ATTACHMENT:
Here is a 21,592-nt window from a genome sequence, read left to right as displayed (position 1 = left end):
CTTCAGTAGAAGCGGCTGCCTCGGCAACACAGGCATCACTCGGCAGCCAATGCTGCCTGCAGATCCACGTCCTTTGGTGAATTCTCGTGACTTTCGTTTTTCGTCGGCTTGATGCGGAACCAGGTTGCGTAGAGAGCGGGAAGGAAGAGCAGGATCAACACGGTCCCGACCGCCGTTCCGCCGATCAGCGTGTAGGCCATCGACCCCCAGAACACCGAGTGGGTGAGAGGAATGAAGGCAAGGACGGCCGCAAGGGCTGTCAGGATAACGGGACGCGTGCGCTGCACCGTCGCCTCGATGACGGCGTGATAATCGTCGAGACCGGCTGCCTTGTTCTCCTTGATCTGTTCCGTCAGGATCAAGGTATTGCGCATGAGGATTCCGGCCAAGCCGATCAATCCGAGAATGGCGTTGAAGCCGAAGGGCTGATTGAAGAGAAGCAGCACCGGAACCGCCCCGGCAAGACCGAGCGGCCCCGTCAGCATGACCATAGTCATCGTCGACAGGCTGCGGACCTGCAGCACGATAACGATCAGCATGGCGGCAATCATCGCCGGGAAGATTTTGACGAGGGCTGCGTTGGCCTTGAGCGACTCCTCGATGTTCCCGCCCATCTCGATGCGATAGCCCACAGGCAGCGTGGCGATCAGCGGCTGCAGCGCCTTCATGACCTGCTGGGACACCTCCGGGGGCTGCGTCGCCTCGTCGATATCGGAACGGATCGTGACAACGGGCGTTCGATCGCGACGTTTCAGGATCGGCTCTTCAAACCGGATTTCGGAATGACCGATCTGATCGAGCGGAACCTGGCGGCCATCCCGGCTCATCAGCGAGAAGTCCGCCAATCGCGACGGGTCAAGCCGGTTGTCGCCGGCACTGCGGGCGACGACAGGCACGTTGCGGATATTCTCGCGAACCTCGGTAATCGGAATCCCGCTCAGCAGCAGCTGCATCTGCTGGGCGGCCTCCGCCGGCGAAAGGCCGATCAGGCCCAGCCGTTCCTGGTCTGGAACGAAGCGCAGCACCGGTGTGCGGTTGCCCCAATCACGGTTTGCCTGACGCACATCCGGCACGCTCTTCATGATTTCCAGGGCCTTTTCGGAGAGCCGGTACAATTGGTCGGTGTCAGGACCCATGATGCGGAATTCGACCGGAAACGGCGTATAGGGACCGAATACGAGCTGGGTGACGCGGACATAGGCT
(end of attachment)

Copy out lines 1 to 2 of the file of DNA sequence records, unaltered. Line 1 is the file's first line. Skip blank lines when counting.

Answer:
Here is a 21,592-nt window from a genome sequence, read left to right as displayed (position 1 = left end):
CTTCAGTAGAAGCGGCTGCCTCGGCAACACAGGCATCACTCGGCAGCCAATGCTGCCTGCAGATCCACGTCCTTTGGTGAATTCTCGTGACTTTCGTTTTTCGTCGGCTTGATGCGGAACCAGGTTGCGTAGAGAGCGGGAAGGAAGAGCAGGATCAACACGGTCCCGACCGCCGTTCCGCCGATCAGCGTGTAGGCCATCGACCCCCAGAACACCGAGTGGGTGAGAGGAATGAAGGCAAGGACGGCCGCAAGGGCTGTCAGGATAACGGGACGCGTGCGCTGCACCGTCGCCTCGATGACGGCGTGATAATCGTCGAGACCGGCTGCCTTGTTCTCCTTGATCTGTTCCGTCAGGATCAAGGTATTGCGCATGAGGATTCCGGCCAAGCCGATCAATCCGAGAATGGCGTTGAAGCCGAAGGGCTGATTGAAGAGAAGCAGCACCGGAACCGCCCCGGCAAGACCGAGCGGCCCCGTCAGCATGACCATAGTCATCGTCGACAGGCTGCGGACCTGCAGCACGATAACGATCAGCATGGCGGCAATCATCGCCGGGAAGATTTTGACGAGGGCTGCGTTGGCCTTGAGCGACTCCTCGATGTTCCCGCCCATCTCGATGCGATAGCCCACAGGCAGCGTGGCGATCAGCGGCTGCAGCGCCTTCATGACCTGCTGGGACACCTCCGGGGGCTGCGTCGCCTCGTCGATATCGGAACGGATCGTGACAACGGGCGTTCGATCGCGACGTTTCAGGATCGGCTCTTCAAACCGGATTTCGGAATGACCGATCTGATCGAGCGGAACCTGGCGGCCATCCCGGCTCATCAGCGAGAAGTCCGCCAATCGCGACGGGTCAAGCCGGTTGTCGCCGGCACTGCGGGCGACGACAGGCACGTTGCGGATATTCTCGCGAACCTCGGTAATCGGAATCCCGCTCAGCAGCAGCTGCATCTGCTGGGCGGCCTCCGCCGGCGAAAGGCCGATCAGGCCCAGCCGTTCCTGGTCTGGAACGAAGCGCAGCACCGGTGTGCGGTTGCCCCAATCACGGTTTGCCTGACGCACATCCGGCACGCTCTTCATGATTTCCAGGGCCTTTTCGGAGAGCCGGTACAATTGGTCGGTGTCAGGACCCATGATGCGGAATTCGACCGGAAACGGCGTATAGGGACCGAATACGAGCTGGGTGACGCGGACATAGGCT